World Mental Health Day – 10th October

The theme for 2017 is ‘Mental Health in the Workplace’.

Poor mental health is one of the biggest issues in the workplace today causing over 70 million working days to be lost each year.

• 9 out of 10 people with mental health problems experience stigma and discrimination.
• One in 5 people take a day off work due to stress. • A quarter of people considering resigning due to stress.
• 56% of UK adults said they would not employ someone with depression, even if they were the best candidate
for the job.
• 67% of employees feel scared, embarrassed or unable to talk about mental health concerns with their employer.
• 37% of men are feeling worried or low, yet their wives, partners and friends may have no idea.

Worrying statistics, yet there is so much we can do.

Continue Reading

Exercise & Dementia


The benefit of exercise is not a new topic. We are constantly being encouraged to think about our health; what we eat, how much we sleep, what exercise we take, keeping our minds active and avoiding isolation. This isn’t the first article we’ve put on our website either. Exercise not only improves your physical health, but also cognition. It has global effects on the brain, enriching function in areas that traditionally have not been thought to be related to exercise. Click here for more details.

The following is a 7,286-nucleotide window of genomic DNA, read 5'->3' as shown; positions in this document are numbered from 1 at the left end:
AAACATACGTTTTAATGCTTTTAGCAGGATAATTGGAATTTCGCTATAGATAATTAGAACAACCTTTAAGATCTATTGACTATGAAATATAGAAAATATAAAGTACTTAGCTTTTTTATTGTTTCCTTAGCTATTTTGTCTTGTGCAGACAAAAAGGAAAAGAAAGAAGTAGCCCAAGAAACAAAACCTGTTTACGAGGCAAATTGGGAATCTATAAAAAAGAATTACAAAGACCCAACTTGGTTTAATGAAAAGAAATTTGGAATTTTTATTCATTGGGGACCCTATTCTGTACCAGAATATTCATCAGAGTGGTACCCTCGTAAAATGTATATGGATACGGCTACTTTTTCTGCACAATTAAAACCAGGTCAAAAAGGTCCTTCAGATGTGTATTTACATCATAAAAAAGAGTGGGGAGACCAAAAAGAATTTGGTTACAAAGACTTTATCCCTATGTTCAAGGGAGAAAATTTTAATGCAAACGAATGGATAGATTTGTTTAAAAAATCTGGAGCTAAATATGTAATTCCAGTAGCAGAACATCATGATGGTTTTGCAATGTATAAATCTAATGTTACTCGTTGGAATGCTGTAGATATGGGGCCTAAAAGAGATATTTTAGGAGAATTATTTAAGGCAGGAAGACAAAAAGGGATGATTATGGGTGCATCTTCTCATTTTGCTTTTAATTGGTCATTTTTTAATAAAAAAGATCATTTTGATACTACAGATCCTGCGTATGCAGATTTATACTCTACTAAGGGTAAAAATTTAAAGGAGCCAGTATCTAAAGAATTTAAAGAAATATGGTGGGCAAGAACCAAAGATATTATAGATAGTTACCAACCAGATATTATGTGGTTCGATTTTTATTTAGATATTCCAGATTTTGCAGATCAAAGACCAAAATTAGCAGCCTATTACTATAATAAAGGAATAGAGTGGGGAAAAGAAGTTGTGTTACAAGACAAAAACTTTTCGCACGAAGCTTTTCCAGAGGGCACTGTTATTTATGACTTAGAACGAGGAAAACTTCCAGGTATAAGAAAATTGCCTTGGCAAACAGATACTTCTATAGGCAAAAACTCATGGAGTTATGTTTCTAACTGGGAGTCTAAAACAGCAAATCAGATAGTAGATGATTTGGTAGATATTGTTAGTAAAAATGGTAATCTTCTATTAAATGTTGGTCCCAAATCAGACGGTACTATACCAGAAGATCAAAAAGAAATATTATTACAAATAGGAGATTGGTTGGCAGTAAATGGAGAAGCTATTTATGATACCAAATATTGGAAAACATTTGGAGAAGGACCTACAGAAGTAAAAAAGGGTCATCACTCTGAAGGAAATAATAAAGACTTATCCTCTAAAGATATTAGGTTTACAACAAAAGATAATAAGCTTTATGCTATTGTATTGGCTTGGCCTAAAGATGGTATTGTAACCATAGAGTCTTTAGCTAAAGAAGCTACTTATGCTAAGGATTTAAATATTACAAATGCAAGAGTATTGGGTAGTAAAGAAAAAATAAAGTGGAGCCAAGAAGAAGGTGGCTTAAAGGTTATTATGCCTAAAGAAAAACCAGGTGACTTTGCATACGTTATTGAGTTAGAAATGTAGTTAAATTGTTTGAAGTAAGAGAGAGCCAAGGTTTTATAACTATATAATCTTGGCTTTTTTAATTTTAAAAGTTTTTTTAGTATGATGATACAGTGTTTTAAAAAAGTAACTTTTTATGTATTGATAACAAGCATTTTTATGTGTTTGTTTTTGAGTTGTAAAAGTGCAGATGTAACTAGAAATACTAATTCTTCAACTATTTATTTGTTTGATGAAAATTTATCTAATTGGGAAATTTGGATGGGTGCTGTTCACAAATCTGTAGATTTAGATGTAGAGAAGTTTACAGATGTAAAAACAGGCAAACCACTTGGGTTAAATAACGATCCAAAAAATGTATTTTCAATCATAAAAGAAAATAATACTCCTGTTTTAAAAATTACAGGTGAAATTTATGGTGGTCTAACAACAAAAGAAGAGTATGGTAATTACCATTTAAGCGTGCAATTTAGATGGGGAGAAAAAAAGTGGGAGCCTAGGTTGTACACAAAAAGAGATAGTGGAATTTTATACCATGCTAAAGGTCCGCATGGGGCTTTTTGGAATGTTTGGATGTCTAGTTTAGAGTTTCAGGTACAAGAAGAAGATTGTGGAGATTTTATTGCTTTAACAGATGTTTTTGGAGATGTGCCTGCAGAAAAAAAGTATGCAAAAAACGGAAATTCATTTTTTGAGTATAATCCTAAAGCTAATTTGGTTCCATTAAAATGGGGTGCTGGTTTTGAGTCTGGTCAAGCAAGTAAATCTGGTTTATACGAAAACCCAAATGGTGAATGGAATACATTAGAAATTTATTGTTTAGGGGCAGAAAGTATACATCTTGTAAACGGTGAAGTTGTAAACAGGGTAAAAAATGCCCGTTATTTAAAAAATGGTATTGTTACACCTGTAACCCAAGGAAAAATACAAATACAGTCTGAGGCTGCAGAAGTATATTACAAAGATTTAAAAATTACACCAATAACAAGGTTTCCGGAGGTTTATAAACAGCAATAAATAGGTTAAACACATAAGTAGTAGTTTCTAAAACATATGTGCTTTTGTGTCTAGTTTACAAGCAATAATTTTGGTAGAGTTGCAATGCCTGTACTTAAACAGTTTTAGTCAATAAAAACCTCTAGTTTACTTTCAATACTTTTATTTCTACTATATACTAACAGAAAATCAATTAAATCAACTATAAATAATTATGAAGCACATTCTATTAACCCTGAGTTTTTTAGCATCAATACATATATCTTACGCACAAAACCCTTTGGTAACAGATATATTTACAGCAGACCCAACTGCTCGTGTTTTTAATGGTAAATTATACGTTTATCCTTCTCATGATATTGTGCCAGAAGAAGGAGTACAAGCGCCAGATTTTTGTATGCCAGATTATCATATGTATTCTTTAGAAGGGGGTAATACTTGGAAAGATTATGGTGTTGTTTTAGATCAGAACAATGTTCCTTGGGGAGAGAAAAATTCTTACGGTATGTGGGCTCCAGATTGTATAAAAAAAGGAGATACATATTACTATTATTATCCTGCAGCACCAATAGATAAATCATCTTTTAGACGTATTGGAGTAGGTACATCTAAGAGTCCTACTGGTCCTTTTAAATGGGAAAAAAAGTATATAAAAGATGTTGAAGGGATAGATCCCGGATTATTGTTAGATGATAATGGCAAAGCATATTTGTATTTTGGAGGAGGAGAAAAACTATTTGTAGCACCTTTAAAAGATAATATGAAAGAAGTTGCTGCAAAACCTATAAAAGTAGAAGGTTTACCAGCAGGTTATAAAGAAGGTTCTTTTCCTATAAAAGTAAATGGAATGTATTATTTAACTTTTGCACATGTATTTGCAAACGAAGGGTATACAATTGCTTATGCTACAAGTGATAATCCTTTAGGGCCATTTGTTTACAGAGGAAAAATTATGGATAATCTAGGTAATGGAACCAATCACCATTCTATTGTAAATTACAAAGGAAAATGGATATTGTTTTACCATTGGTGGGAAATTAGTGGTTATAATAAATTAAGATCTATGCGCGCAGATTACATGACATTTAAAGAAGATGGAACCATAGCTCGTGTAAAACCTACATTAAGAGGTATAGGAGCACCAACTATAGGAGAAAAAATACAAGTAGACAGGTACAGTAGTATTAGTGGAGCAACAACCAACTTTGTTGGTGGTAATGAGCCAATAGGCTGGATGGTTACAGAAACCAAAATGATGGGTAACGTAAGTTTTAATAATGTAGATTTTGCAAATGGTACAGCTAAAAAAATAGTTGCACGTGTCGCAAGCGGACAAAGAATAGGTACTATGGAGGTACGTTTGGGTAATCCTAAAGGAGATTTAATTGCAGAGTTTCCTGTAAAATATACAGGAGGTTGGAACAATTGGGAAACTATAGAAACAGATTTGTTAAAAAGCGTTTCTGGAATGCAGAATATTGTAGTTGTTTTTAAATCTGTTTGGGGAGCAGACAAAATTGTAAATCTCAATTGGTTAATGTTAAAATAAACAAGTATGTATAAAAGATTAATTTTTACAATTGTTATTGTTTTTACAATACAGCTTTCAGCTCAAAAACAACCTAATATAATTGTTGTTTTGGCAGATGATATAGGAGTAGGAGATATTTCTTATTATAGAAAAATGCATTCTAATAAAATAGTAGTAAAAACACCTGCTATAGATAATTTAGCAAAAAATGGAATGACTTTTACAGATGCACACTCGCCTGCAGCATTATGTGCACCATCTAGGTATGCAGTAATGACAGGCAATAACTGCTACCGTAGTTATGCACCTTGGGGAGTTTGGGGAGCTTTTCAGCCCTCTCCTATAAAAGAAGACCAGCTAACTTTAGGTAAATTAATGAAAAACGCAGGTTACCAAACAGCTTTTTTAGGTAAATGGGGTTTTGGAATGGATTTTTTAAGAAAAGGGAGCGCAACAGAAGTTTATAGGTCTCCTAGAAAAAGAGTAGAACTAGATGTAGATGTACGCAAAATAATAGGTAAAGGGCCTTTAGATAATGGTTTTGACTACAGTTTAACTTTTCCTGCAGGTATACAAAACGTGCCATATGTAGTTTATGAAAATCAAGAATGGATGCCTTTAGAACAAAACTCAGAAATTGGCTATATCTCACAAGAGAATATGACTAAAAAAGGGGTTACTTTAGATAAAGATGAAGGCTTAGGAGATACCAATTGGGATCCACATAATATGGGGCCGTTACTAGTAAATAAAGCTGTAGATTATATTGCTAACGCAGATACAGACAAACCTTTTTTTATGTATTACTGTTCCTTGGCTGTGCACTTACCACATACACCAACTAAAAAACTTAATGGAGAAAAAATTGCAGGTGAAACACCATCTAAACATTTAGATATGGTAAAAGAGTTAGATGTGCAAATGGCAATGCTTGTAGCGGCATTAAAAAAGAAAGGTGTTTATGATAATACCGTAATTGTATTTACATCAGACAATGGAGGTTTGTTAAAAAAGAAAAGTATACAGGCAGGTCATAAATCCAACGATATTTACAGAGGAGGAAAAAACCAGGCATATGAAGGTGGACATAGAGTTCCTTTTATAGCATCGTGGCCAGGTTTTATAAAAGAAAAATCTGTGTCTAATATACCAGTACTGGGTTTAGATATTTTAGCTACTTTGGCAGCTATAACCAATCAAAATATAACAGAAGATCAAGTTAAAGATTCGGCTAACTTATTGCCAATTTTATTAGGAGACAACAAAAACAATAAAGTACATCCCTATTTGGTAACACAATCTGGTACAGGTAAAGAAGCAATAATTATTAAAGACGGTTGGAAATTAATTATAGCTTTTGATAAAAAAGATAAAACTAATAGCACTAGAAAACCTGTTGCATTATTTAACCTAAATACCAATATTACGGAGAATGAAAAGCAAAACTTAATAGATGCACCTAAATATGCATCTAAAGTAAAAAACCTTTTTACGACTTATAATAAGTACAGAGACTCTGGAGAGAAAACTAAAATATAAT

Continue Reading

The Power of Positive Thinking

Self-affirmation Does it really work? Can we think ourselves better than we feel?

American Psychologist, Claude Steele, popularised self-affirmation in the 1980’s which examines how being forced outside our comfort zones affect our self-esteem. Studies have found that self-affirmation leads to “better mental and physical well-being, including greater happiness, hopefulness, optimism and health with less sadness and anger.”

How?

Continue Reading

Dealing with symptoms of Depression

Breaking the Lethargy Spiral

The Problem

Feeling depressed is a vicious spiral. Your negative thoughts make you feel miserable, inadequate and discouraged, which means you feel slowed down and tired     and less inclined to be active. Your activity level goes down, you start to avoid situations, which means that you don’t have positive thoughts and experiences; your confidence is further reduced, which increases the negative thoughts and low mood & so on.

So What is the Way Out?

Continue Reading